What challenges came from setting the game during that time? What sort of research and work went into getting the fashion, architecture, vehicles, etc right?
We were lucky enough to have direct contact with John Dudeney, the family friend who was out there in the 1960's and went on to become head of the British Antarctic Survey. We did hours of interviews with him, and he was generous enough to give us access to all his old photographs, many of which inspired the game’s look and feel. In fact, the British base at the beginning of the game is based on his photos of Station F where he was based.
Even with this second-hand research, I felt strongly that we didn’t want to design this game via Google images. I knew we risked creating an idealized version of it: all soaring icebergs—the Discovery Channel Antarctica. So we decided to travel there ourselves on a research trip. Along with one of our artists Steffan, I travelled there on a ship from Peru which took us down into the Weddell Sea, landing where we could and climbing mountains and volcanoes, photographing and drawing everything we could. It really helped us get the feel of the place right, and directly inspired the latter part of the game where our lead Peter finds himself inside a sunken volcano of black sand, rusting oil drums just visible through the mist which rises off the shore. It’s a place I would never have known was in Antarctica, and was something I knew we had to put into the game.
Occasionally, the internet would turn up a wonderful nugget of detail about the time and place, too. The vehicle you drive in the game is the perfect example. I came across photographs and plans of the 'Mini-trac,' which was a Morris Mini-Minor—one of the tiniest cars imaginable—converted for use in the snow by adding tank tracks. As soon as I saw this, I knew we had to put that in. It was the perfect expression of how they had limited resources and were trying to hack technology to help them.
Cherylynn Lima did our character designs and did an incredible job. She’s a big fan of fashion of the period, so that really helped, and we ended up with literally hundreds of versions of the characters’ clothes and hairstyles. She produced so many great ones it was often hard to settle on one.
What thoughts went into the audio and music to capture that era as well? How did you take players back in time to the 60's through sound?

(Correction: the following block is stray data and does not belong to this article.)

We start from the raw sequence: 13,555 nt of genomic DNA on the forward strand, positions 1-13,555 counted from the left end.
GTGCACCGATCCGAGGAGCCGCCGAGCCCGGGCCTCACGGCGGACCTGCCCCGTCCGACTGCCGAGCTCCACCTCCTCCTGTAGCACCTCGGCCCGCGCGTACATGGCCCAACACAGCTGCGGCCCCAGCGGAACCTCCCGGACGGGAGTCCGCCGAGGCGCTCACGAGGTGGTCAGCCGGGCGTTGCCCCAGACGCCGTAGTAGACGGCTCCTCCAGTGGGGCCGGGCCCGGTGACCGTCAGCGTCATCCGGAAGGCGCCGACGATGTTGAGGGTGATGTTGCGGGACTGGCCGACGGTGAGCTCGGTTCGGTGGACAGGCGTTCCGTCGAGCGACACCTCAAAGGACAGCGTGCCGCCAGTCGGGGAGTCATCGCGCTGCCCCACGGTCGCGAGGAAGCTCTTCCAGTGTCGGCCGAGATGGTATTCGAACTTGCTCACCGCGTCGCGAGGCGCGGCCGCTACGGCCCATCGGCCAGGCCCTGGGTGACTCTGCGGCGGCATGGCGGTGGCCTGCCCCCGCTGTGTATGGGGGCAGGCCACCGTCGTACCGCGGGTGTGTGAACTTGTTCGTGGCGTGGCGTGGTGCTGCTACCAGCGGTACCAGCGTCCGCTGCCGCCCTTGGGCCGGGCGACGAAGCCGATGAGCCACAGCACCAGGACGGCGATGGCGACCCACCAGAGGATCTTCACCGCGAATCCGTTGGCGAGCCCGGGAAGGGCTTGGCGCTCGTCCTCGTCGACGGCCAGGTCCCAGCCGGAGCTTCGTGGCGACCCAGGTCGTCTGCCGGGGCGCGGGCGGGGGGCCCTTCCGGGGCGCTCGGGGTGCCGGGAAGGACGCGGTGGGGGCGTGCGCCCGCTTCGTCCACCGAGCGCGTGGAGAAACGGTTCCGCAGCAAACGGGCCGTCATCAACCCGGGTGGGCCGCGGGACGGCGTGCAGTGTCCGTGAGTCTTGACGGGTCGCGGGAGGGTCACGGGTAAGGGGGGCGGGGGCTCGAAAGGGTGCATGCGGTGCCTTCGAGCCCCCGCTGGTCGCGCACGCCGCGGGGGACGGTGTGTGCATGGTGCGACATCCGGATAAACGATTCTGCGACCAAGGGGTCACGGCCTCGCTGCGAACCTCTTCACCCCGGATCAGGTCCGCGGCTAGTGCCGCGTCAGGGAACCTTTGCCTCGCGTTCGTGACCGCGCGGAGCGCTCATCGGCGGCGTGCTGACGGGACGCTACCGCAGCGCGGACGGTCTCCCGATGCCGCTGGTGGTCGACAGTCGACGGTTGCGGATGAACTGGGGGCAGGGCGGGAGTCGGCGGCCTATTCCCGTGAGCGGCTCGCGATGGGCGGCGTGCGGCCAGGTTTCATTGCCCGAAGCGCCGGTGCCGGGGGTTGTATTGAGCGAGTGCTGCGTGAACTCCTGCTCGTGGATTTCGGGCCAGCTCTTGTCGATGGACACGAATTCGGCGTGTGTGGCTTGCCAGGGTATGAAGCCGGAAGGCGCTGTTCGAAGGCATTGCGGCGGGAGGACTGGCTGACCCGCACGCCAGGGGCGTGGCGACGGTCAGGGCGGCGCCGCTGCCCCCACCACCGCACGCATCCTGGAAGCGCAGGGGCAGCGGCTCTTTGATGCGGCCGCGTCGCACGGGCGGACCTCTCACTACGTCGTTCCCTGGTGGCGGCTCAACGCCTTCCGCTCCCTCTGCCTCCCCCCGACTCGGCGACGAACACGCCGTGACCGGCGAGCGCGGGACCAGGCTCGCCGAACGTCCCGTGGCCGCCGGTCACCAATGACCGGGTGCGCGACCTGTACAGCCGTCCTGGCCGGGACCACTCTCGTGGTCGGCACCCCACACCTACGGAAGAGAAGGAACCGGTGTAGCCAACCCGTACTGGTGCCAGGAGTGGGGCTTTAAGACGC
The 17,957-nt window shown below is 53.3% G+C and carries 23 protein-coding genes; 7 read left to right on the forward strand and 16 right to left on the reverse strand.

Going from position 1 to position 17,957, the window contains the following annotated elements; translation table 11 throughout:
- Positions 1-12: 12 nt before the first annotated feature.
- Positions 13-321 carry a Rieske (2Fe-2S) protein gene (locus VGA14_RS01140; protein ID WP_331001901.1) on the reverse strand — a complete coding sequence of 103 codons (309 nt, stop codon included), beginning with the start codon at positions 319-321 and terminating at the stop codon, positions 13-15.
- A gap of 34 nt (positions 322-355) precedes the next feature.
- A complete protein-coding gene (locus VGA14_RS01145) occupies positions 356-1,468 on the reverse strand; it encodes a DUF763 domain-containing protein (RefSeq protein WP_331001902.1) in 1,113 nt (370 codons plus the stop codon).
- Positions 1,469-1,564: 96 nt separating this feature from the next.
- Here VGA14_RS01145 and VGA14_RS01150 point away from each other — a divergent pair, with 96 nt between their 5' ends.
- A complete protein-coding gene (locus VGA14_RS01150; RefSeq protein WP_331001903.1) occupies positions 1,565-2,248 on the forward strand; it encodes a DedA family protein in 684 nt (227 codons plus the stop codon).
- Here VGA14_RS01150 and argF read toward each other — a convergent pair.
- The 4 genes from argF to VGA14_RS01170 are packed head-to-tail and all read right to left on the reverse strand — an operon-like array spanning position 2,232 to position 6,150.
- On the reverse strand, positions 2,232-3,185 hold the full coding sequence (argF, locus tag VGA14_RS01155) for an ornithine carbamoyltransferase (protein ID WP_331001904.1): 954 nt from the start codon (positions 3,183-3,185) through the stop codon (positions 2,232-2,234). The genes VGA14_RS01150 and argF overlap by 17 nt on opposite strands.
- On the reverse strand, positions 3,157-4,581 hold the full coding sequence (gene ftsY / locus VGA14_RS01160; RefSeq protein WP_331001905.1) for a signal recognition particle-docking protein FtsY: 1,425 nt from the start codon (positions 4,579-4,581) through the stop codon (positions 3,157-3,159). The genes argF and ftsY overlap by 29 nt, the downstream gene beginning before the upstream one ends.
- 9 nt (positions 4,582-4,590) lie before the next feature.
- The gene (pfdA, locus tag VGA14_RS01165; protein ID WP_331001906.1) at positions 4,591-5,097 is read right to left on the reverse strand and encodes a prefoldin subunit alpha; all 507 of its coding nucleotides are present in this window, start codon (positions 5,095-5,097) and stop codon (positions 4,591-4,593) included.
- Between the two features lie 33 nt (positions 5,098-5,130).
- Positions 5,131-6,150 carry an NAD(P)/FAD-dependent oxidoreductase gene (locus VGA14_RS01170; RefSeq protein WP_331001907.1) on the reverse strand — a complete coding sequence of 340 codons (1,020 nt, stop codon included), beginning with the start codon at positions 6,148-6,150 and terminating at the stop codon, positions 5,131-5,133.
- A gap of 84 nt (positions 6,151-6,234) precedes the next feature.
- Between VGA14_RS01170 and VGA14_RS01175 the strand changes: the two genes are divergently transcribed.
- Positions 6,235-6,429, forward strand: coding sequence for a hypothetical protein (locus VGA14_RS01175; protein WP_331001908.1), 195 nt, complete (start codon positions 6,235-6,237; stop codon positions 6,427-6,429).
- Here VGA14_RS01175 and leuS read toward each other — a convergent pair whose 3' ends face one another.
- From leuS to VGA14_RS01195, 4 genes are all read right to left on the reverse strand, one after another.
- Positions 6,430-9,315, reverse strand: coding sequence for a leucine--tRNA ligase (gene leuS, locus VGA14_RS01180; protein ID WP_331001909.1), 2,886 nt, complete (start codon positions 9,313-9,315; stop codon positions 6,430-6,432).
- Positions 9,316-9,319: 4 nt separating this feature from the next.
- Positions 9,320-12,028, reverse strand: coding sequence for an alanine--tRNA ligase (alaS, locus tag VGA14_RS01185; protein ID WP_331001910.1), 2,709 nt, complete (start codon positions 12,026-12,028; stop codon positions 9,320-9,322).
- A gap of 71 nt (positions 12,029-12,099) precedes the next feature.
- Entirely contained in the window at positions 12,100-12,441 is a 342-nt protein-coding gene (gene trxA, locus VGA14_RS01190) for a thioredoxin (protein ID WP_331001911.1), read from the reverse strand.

We actually did some sound recordings out there in Antarctica. The atmosphere is something else. I was there when part of an ice shelf the size of a building fell into the sea. The cracks you hear before it falls and the thunderous echo it creates when it hit the water were incredible.
That feeling of space was something we really wanted to replicate and Ross Stack did an incredible job with the sound, placing you right there. Ed Critchley’s score was similarly stunning. We discussed musicians like Nils Frahm, whose sparse pianos give this epic feeling of space, and Hans Zimmer’s score for Dunkirk and its otherworldly undercurrent of threat, and Ed created an incredible score which managed to be simultaneously subtle, sensitive, and also epic. You have to hear it to know what I mean!
The music and effects have to bridge between the current Antarctic expedition and several moments in Peter's past. What thoughts went into the music to capture the emotional moments in Peter's past, the desolation of the expedition, and the connection between them?
Clara, Peter’s fellow lecturer that he enters into a relationship with, has her own theme, delicately picked out on the piano and recorded with such fidelity you can hear the fingers on the keys. It’s so delicate and beautiful that it matches the way their relationship develops, and it’s worked like a thread—like some kind of memory—through the game. When we first played the scene where they’re both in a cafe along with that theme, we all had tears in our eyes. It just worked.
The music never crashes between "memory" music and "Antarctica" music, so that’s how the connection is made. You feel like there’s a thread connecting all of Peter’s experience. The themes blend and fold together, just like the memories appear to you in the game, and just like memories appear to us, I feel. We’re simultaneously in the present and in the past.